Why is it so hard for non-programmers to understand mutex locks?
No… I am not asking non-programmers to understand programming at all. But concepts that we use in programming that came from real-life in the first place? Come on… Programmers learned from real-life, not the other way around!
Let me explain: at the hospital, after a not so clever renovation, we ended up with an employee restroom that is far from work place (in fact, almost in another department). Most of the times it is occupied… So it takes a trip to the restroom just to learn that it cannot be used at that moment! In a busy morning, one of those trips is just what one can do!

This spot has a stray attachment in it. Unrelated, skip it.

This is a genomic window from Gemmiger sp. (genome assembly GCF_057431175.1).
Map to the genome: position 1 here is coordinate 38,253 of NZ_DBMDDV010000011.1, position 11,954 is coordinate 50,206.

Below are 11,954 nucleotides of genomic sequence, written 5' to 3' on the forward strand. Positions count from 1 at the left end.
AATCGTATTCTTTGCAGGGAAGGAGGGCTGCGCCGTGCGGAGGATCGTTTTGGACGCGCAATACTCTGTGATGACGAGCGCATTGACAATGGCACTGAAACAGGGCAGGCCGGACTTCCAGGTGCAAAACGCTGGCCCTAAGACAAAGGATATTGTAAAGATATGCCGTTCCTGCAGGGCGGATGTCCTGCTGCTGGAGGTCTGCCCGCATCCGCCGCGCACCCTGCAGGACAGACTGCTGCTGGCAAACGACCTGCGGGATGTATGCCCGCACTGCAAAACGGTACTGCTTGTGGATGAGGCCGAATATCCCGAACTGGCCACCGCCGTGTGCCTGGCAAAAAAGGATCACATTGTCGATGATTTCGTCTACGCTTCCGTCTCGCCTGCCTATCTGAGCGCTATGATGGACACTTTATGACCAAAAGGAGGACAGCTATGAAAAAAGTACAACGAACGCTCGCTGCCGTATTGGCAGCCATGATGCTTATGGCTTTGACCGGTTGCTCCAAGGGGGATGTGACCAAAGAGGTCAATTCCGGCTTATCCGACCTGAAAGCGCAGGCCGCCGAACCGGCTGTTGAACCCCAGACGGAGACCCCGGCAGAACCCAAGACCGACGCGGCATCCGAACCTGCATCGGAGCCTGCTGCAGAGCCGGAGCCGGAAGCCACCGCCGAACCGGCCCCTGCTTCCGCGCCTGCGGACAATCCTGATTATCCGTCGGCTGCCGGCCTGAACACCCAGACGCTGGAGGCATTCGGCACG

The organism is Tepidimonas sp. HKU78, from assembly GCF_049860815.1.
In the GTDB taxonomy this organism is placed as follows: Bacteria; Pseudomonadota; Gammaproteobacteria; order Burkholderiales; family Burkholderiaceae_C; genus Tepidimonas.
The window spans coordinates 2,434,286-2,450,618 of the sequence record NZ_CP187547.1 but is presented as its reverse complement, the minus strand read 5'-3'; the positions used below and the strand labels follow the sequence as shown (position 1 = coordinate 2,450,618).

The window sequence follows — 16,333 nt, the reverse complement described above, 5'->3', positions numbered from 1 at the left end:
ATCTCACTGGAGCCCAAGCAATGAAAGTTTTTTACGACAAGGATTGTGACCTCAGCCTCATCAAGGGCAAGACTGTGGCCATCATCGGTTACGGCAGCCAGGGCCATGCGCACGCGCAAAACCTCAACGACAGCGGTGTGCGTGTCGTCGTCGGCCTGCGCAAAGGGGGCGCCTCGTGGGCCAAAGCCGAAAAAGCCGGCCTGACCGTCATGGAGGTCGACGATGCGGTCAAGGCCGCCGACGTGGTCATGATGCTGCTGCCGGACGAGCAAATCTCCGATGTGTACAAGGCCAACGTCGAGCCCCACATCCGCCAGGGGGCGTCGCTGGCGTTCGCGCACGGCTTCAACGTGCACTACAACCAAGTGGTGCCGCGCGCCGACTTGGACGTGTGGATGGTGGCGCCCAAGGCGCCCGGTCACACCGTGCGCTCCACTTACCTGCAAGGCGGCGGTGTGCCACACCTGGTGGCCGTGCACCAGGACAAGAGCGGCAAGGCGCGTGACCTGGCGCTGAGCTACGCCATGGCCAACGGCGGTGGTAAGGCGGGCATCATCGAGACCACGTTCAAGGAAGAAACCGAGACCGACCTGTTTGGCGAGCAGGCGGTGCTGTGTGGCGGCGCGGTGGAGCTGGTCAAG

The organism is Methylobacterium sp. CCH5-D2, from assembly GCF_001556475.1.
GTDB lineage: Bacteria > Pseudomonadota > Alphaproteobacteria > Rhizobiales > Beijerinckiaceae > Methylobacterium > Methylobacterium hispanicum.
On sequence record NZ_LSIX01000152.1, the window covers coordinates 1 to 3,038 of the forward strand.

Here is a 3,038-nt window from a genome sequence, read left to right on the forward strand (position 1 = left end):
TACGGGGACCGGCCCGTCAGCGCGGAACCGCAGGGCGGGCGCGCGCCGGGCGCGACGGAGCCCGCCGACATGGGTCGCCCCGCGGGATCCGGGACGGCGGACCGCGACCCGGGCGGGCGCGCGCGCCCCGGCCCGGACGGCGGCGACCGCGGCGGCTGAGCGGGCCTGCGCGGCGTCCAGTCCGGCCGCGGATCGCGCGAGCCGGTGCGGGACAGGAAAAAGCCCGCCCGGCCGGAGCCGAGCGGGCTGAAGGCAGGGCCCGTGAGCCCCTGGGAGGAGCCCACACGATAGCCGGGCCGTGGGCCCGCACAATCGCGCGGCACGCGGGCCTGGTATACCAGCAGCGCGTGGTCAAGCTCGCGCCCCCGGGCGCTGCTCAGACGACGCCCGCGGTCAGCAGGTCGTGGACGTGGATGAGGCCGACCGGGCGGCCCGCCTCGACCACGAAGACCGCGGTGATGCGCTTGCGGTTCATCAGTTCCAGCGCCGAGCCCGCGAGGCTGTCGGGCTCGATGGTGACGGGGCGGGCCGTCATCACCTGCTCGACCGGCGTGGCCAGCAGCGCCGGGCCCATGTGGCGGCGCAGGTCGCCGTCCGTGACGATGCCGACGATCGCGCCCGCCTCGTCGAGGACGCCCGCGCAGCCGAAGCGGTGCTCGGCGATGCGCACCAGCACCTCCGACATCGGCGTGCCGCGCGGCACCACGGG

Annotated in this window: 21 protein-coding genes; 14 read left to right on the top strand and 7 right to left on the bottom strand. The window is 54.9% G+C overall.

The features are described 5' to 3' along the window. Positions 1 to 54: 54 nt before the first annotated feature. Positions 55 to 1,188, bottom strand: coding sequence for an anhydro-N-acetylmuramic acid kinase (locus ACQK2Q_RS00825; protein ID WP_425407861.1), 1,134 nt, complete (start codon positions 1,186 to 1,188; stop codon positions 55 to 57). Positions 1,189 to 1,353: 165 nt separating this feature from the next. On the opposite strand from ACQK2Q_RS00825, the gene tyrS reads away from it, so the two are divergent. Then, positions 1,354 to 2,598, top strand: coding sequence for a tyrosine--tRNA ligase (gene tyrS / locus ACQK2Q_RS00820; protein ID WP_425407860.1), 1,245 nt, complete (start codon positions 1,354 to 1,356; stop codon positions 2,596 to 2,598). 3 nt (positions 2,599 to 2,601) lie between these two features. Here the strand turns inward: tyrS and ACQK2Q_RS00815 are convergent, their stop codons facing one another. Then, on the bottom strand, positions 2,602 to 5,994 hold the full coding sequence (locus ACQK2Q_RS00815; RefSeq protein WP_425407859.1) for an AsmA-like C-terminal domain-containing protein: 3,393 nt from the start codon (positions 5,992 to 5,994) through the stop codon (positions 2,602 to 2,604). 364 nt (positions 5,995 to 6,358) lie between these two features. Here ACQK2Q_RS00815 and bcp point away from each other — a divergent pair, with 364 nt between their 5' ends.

As a programmer I suggested a mutex lock: change the restroom door lock and make only one copy of the key, that should be kept in a common place and returned after being used. If you want to use the restroom and it’s occupied, just learning the key is not there is enough to save a useless trip.
Come on… that is not a hard concept! As I said, we, programmers, learned it from real-life, in settings just as the one I described above!
Well, I just got the key (“acquired the lock”, in programmer speech) and went to the restroom. When I unlocked the door I was surprised by someone already using it! How embarassing! Someone had the smart idea of making a copy of the key! What part of the mutex concept did people not understand?
Luckily, most computational mutex algorithms prevent “lock cloning”… 🙂